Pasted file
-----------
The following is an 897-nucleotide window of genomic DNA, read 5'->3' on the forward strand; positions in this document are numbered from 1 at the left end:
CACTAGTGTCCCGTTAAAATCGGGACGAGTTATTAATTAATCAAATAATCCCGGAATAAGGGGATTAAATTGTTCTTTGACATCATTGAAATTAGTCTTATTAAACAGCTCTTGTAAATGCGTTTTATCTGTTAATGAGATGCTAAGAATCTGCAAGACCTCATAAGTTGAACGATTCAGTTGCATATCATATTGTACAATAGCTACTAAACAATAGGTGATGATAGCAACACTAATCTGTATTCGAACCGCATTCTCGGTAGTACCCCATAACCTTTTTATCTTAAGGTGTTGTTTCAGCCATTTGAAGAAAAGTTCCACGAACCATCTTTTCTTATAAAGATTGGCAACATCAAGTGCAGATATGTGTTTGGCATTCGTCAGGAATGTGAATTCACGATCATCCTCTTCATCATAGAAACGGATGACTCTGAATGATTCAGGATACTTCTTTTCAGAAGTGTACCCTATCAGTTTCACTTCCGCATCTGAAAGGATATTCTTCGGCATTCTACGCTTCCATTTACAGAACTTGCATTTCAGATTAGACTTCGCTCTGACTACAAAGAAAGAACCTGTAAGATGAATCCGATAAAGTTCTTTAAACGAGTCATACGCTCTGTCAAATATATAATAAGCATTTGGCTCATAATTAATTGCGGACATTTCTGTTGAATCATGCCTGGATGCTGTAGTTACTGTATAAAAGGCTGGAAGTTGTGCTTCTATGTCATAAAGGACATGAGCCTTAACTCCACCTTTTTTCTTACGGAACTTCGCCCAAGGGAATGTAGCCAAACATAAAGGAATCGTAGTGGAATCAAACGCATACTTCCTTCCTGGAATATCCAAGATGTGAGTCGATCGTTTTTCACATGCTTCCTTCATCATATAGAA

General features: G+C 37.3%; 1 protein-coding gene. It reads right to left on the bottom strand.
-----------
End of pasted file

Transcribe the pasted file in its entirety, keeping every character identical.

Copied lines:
The following is an 897-nucleotide window of genomic DNA, read 5'->3' on the forward strand; positions in this document are numbered from 1 at the left end:
CACTAGTGTCCCGTTAAAATCGGGACGAGTTATTAATTAATCAAATAATCCCGGAATAAGGGGATTAAATTGTTCTTTGACATCATTGAAATTAGTCTTATTAAACAGCTCTTGTAAATGCGTTTTATCTGTTAATGAGATGCTAAGAATCTGCAAGACCTCATAAGTTGAACGATTCAGTTGCATATCATATTGTACAATAGCTACTAAACAATAGGTGATGATAGCAACACTAATCTGTATTCGAACCGCATTCTCGGTAGTACCCCATAACCTTTTTATCTTAAGGTGTTGTTTCAGCCATTTGAAGAAAAGTTCCACGAACCATCTTTTCTTATAAAGATTGGCAACATCAAGTGCAGATATGTGTTTGGCATTCGTCAGGAATGTGAATTCACGATCATCCTCTTCATCATAGAAACGGATGACTCTGAATGATTCAGGATACTTCTTTTCAGAAGTGTACCCTATCAGTTTCACTTCCGCATCTGAAAGGATATTCTTCGGCATTCTACGCTTCCATTTACAGAACTTGCATTTCAGATTAGACTTCGCTCTGACTACAAAGAAAGAACCTGTAAGATGAATCCGATAAAGTTCTTTAAACGAGTCATACGCTCTGTCAAATATATAATAAGCATTTGGCTCATAATTAATTGCGGACATTTCTGTTGAATCATGCCTGGATGCTGTAGTTACTGTATAAAAGGCTGGAAGTTGTGCTTCTATGTCATAAAGGACATGAGCCTTAACTCCACCTTTTTTCTTACGGAACTTCGCCCAAGGGAATGTAGCCAAACATAAAGGAATCGTAGTGGAATCAAACGCATACTTCCTTCCTGGAATATCCAAGATGTGAGTCGATCGTTTTTCACATGCTTCCTTCATCATATAGAA

General features: G+C 37.3%; 1 protein-coding gene. It reads right to left on the bottom strand.